Sunday, 26 June 2016

Not European

So, the UK voted to leave Europe.  I feel like a toddler wanting to shout "not fair".  I am 47 years old.  We joined Europe while I actually was a toddler. I've been European all my life and someone I can't shout at has taken that away from me.  I've been robbed, I've been bereaved.  If you told me I could no longer be British, the feelings would be as strong.  I am European, how can people I don't even know make me give that up?

I'm scared. So scared.  By so many things.

I'm scared of my neighbours.  I fear the UK breaking down into a place where racism is out in the open, accepted, tolerated.  I fear for my neighbours as well as being afraid of them, for not everyone around here has Englishness in their blood for ten generations.  Where would it end.

I'm scared because I've contributed to a pension scheme for 27 years now, and it loses money every year.  It went down 5% last year and now, well, thousands more have gone from it. I have just 20 years of a working life to try to build myself into a retirement where I don't have to rely on a state pension which I fully believe will not be adequate to keep a roof over my head.  Because this is my home, this house, and I want to see out my days here, but I could not afford the running costs on a state pension. I guess I'd have to take in lodgers in my 70s.

I'm scared of losing my job.  My much loved team is International.  I don't know how it's going to work, in terms of having foreign workers, I don't know how the budgets are going to cope.  I presume we're funded in sterling and spending in Euros and that's frightening.  How long will I have a job?

I'm scared about the mortgage rate and what could happen to my repayments in a world where employment has suddenly become uncertain.

I'm scared and angry about what we've done to the younger generation.  The day before voting I looked down over our local playing field and saw the kids.  I don't have kids, but I knew I wanted a future for those having a kickabout where they had opportunity.  The chance to work in a wider world, to embrace the global culture which I think is the future, the best place to be everything you want to be.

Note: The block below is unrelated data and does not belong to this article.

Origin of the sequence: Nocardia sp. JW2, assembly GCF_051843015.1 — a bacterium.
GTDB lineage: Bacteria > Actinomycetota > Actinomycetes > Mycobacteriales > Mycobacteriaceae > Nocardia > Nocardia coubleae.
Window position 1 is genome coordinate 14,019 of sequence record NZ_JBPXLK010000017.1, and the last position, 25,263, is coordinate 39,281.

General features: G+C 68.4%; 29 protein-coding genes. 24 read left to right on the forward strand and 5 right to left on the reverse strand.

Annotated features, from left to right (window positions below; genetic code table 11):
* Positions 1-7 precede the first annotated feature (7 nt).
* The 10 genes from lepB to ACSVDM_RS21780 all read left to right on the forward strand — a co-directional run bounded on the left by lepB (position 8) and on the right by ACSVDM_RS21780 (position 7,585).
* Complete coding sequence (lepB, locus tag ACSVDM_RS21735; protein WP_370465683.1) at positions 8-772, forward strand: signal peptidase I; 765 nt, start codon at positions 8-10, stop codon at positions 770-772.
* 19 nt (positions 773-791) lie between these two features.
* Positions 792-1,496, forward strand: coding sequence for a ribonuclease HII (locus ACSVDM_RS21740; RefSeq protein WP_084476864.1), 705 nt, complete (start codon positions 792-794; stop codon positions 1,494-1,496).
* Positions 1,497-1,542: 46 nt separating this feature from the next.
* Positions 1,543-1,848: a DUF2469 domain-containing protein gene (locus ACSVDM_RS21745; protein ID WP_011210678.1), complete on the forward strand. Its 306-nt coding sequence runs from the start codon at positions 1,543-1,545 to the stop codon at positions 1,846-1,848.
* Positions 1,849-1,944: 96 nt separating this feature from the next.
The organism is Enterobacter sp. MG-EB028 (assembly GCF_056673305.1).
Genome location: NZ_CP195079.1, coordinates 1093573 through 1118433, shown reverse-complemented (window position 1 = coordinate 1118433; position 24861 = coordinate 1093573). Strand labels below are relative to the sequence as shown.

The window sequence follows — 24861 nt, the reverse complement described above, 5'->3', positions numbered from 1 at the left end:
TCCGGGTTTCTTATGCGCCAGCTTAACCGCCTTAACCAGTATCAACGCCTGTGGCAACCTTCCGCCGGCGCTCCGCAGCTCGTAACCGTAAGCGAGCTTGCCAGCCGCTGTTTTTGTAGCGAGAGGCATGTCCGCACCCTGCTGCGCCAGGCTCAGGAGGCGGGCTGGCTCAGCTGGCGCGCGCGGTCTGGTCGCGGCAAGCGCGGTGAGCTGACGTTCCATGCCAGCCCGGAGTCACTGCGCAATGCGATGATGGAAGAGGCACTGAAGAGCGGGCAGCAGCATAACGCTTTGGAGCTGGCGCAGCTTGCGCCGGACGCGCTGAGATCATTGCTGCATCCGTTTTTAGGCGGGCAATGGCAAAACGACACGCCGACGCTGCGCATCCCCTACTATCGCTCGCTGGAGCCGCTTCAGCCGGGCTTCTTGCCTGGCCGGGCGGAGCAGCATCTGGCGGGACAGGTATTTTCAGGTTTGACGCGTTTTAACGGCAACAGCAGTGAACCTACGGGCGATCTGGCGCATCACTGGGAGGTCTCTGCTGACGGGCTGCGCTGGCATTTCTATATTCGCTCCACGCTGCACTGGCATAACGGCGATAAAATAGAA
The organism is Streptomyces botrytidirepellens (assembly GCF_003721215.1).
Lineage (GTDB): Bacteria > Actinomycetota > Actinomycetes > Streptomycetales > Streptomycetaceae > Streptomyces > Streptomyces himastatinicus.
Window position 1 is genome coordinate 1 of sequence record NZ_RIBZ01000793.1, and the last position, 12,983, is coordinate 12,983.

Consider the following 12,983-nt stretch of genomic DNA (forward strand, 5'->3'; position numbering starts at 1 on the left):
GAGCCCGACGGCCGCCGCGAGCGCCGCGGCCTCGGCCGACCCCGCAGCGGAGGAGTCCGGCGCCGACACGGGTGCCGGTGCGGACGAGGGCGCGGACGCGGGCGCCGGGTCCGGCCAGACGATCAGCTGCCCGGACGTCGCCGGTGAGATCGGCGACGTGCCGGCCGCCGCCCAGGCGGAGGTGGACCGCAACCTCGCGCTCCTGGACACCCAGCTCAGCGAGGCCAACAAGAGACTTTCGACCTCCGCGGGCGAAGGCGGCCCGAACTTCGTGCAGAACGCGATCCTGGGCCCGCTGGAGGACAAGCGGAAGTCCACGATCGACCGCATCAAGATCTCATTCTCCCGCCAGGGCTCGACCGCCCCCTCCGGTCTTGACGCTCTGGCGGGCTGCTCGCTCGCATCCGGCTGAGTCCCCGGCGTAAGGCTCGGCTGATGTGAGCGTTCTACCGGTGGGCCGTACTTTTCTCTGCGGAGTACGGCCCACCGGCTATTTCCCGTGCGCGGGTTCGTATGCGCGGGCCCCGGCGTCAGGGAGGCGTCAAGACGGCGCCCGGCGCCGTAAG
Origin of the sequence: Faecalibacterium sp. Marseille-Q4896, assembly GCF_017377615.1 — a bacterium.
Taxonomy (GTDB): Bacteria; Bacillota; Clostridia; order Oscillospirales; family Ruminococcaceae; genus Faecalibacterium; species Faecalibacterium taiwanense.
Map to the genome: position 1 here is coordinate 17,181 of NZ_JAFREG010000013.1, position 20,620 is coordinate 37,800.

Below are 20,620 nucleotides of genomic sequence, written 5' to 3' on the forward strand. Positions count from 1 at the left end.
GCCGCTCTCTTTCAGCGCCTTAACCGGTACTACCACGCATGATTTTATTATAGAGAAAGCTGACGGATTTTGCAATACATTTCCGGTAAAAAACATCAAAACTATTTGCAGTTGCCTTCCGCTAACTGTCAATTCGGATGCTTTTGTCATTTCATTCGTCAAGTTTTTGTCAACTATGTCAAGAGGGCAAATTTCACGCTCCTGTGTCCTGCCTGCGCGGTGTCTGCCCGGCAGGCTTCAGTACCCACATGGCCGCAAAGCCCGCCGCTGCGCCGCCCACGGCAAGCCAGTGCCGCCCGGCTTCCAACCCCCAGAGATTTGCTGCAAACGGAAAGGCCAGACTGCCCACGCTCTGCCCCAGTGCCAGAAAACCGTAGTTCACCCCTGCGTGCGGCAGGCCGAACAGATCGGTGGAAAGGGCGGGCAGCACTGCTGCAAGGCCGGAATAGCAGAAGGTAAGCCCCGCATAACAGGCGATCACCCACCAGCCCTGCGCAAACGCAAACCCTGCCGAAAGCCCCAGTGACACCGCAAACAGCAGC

I worry for my friends who live European lives.  So many living in Europe, so many in loving relationships with people who were, until Friday our fellow Europeans.  What is going to happen to their right to work in Europe, to love in Europe, to bring up their dual nationality children wherever they want to bring them up.  I worry for my European friends living here, contributing, being a part of this amazing, eclectic country which is richer for diversity.

Will the French hate me?  Will I get abuse when I travel overseas.

Our youth may not be able to do what I had the privilege of doing, to take off in a campervan, drive around Europe with an unknown itinerary and an unknown duration, to freely move through Europe.

I hate this, and to tell me to "suck it up", to roll up my sleeves and get on with it.  Well, it's too soon for that. It'll be too soon until we can be offered some certainties over how our future is going to look.

I am one of the sixteen million my local MP seems to be pretending don't exist.  He is delighted that 17000 people in his constituency wanted to leave.  What about the 16,300 who wanted to stay?

I'm terrified.  And yet, usually, I deal well with change.

Wednesday, 8 June 2016

i-delete

Facebook have an "On this day" app which sometimes makes me smile with fond memories, and often makes me wince.  I don't really like the person I was in 2007, or so it appears.  Almost every post from that era makes me feel  nothing but regret.  Maybe I was the only one who knew what a mess I was or maybe it did come through, post by post, as I was angry, frustrated, drunk or hungover. I'm ashamed of who I was that year, I don't like that person.

I then realised I could make her and all the memories of her disappear.  Click top right of that old 9 year old status, scroll down, press delete.  After a diligent and consistent 365 days of doing that, she'll be gone, expunged, and I won't have to deal with her again.  There's no learning to be had, no benefit from remembering those bad times, they won't serve as a warning or a caution, they just make me feel bad about me.  The delight of delete is fabulous.

Sunday, 22 May 2016

Wanna Gag?

I didn't want to gag.  The doctor made me.  So, to cut direct to the conclusion, my endoscopy gave pretty close to an all clear, nothing sinister going on inside these guts.  There's still a test result to come for a bacteria the gastro dude felt was a possibility but there's nothing in the way of polyps or weird stuff happening.